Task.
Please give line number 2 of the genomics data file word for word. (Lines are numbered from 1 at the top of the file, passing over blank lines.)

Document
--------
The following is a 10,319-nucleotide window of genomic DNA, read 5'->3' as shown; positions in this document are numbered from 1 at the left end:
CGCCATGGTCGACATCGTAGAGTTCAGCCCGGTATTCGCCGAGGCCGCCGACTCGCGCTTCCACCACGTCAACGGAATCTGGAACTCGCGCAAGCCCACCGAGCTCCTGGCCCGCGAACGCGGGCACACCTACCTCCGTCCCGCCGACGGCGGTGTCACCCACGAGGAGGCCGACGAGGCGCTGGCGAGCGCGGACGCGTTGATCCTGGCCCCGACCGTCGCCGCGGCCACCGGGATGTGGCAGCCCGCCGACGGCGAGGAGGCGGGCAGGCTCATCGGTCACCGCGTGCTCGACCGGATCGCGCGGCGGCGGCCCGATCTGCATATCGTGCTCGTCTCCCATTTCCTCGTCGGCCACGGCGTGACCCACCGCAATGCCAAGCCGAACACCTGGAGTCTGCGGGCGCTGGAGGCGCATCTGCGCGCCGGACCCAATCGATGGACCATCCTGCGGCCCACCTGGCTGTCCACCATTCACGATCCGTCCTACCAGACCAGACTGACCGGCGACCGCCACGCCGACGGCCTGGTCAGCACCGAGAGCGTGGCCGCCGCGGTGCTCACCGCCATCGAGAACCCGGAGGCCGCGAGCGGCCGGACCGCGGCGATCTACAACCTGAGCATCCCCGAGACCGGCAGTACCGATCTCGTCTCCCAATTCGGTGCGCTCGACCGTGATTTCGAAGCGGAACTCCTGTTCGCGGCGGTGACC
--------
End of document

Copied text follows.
CGCCATGGTCGACATCGTAGAGTTCAGCCCGGTATTCGCCGAGGCCGCCGACTCGCGCTTCCACCACGTCAACGGAATCTGGAACTCGCGCAAGCCCACCGAGCTCCTGGCCCGCGAACGCGGGCACACCTACCTCCGTCCCGCCGACGGCGGTGTCACCCACGAGGAGGCCGACGAGGCGCTGGCGAGCGCGGACGCGTTGATCCTGGCCCCGACCGTCGCCGCGGCCACCGGGATGTGGCAGCCCGCCGACGGCGAGGAGGCGGGCAGGCTCATCGGTCACCGCGTGCTCGACCGGATCGCGCGGCGGCGGCCCGATCTGCATATCGTGCTCGTCTCCCATTTCCTCGTCGGCCACGGCGTGACCCACCGCAATGCCAAGCCGAACACCTGGAGTCTGCGGGCGCTGGAGGCGCATCTGCGCGCCGGACCCAATCGATGGACCATCCTGCGGCCCACCTGGCTGTCCACCATTCACGATCCGTCCTACCAGACCAGACTGACCGGCGACCGCCACGCCGACGGCCTGGTCAGCACCGAGAGCGTGGCCGCCGCGGTGCTCACCGCCATCGAGAACCCGGAGGCCGCGAGCGGCCGGACCGCGGCGATCTACAACCTGAGCATCCCCGAGACCGGCAGTACCGATCTCGTCTCCCAATTCGGTGCGCTCGACCGTGATTTCGAAGCGGAACTCCTGTTCGCGGCGGTGACC